• In his written evidence, Alex Salmon says there has been a complete breakdown of the barriers between government, political party on prosecutors, barriers that are essential to any functional democracy.

  • I have to say the Scottish government have been incredibly obstructive.

  • We need to get to the bottom of why the Scottish government lost the judicial review, why they brought forward a flawed policy, um, to deal with harassment complaints on.

  • We don't start to get into that unless we can actually see the legal advice that was provided to the government.

  • Nicolas Sturgeon promised that the committee would get every document they asked for all the cooperation we required on none of that has really happened to the extent that it should have done.

  • The salmon sturgeon rupture exposes an increasingly bitter split in the SNP that was emerging anyway.

  • With polls now showing a majority sustained over many months now in favor of independence, many allies of Alex salmon see Nicholas Sturgeon is too cautious.

  • They want a more radical Plan B for independence, one that gets round Westminster's legal right to veto another referendum.

  • She remains popular in the party and in the country.

  • Her handling of the pandemic has boosted already strong public approval ratings.

  • But now her supporters feel the need for the first time to defend her not from opponents of independence but from supporters who thinks she's not radical enough.

  • This has never been a better time.

  • In terms of the mood of the country, Nicolas Sturgeon is more respected than any leader has ever bean.

  • She's more respected in European capitals, which is crucial because the whole point of having the argument is to get Scotland back into Europe and they'll have to receive Scotland and acceptance.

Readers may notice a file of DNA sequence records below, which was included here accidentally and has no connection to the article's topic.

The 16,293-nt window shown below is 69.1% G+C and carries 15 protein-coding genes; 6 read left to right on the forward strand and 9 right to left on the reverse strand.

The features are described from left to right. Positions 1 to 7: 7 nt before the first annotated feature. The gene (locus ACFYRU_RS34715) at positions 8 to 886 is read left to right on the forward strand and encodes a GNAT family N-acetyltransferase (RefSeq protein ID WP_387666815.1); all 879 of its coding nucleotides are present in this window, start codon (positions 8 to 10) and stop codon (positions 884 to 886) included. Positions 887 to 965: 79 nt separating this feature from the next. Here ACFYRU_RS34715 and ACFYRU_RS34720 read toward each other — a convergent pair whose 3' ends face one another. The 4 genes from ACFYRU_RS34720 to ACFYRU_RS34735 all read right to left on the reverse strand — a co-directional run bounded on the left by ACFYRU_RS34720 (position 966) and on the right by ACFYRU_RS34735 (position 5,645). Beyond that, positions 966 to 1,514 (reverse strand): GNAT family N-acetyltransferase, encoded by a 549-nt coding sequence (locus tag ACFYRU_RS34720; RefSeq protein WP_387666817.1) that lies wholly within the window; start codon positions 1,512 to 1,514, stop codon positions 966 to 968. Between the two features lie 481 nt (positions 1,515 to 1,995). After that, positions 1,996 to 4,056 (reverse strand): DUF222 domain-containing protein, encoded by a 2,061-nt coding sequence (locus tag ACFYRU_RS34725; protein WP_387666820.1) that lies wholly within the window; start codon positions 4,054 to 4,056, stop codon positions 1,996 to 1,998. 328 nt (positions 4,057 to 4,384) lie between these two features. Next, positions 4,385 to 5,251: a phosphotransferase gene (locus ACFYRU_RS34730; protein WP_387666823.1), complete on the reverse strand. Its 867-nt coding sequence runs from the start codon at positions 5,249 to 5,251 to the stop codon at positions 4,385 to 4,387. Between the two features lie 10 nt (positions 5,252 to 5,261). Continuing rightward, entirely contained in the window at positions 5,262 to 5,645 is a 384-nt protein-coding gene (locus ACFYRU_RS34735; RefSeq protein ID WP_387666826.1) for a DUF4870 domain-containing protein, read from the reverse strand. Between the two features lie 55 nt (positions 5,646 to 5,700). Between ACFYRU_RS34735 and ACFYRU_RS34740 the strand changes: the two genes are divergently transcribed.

• So necklace sergeants, historically very important to the country, to the SNP.

  • And we have to get behind heart on, get behind the future of the country and unify as a party on, I think that will happen.

  • Nicolas Sturgeon is facing a second parallel inquiry, led by a former public prosecutor to determine whether she did indeed break the ministerial code.

  • In normal times, breaking that code would trigger a resignation.

  • But these are not normal times.

  • None of Alex Sammons fury has yet dented her popularity with the public.

  • Polls suggest you lead the SNP to an overwhelming victory in May's Hollywood elections on that there could well be a strong pro independence majority in the Scottish Parliament, a majority that will have promised the electorate a second referendum on independence.

  • If she does.

  • What happens when Boris Johnson says no healing the rift in her party and securing her own leadership of it will depend on how she tries to answer that question.

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The Salmond-Sturgeon feud: What happened? - BBC Newsnight

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    林宜悉 posted on 2021/02/25